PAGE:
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    • "In addition, the temporal resolution of AATSR and MERIS imagery is very high (3 days). This advantage supports decision makers to take into account the different phenology phases of the cultivated crops and fine-tune their water management plans in real time (Chowdary et al. 2009; Giardino et al. 2010). "
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    ABSTRACT: Estimation of evapotranspiration is always a major component in water resources management. The reliable estimation of daily evapotranspiration supports decision makers to review the current land use practices in terms of water management, while enabling them to propose proper land use changes. Traditional techniques of calculating daily evapotranspiration based on field measurements are valid only for local scales. Earth observation satellite sensors are used in conjunction with Surface Energy Balance (SEB) models to overcome difficulties in obtaining daily evapotranspiration measurements on a regional scale. In this study the SEB System (SEBS) is used to estimate daily evapotranspiration and evaporative fraction over the Nile Delta along with data acquired by the Advance Along Track Scanning Radiometer (AATSR) and the Medium Spectral Resolution Imaging Spectrometer (MERIS), and six in situ meteorological stations. The simulated daily evapotranspiration values are compared against actual ground-truth data taken from 92 points uniformly distributed all over the study area. The derived maps and the following correlation analysis show strong agreement, demonstrating SEBS’ applicability and accuracy in the estimation of daily evapotranspiration over agricultural areas. KeywordsDaily evapotranspiration–Evaporative fraction–Water resources management–SEBS model–AATSR–MERIS–Nile Delta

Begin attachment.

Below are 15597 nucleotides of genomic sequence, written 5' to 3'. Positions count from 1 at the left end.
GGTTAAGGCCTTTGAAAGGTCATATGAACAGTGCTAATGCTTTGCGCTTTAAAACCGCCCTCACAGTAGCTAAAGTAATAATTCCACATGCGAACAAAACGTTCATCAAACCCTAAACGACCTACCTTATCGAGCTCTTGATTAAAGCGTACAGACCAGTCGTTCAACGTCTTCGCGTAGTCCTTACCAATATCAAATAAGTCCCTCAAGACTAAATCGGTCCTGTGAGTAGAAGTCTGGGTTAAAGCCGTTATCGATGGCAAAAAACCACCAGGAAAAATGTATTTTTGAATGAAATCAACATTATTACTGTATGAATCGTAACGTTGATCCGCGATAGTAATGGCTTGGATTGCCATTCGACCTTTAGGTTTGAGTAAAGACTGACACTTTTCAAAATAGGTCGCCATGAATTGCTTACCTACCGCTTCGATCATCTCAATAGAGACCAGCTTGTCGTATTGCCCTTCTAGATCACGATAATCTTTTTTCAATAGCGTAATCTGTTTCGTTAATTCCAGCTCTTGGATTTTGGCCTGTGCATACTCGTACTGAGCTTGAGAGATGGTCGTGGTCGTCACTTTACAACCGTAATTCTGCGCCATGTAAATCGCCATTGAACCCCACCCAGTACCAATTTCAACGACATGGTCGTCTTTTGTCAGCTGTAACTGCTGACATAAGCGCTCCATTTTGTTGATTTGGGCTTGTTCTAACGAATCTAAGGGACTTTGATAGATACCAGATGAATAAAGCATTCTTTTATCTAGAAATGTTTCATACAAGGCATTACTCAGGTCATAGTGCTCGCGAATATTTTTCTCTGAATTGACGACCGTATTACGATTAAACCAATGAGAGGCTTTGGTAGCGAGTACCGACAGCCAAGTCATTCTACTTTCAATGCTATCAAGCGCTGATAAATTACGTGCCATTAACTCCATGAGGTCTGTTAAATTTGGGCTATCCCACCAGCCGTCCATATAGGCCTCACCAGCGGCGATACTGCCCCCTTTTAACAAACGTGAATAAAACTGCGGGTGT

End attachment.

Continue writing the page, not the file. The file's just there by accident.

Water Resources Management 09/2011; 25(11):2731-2742. DOI:10.1007/s11269-011-9835-9 · 2.60 Impact Factor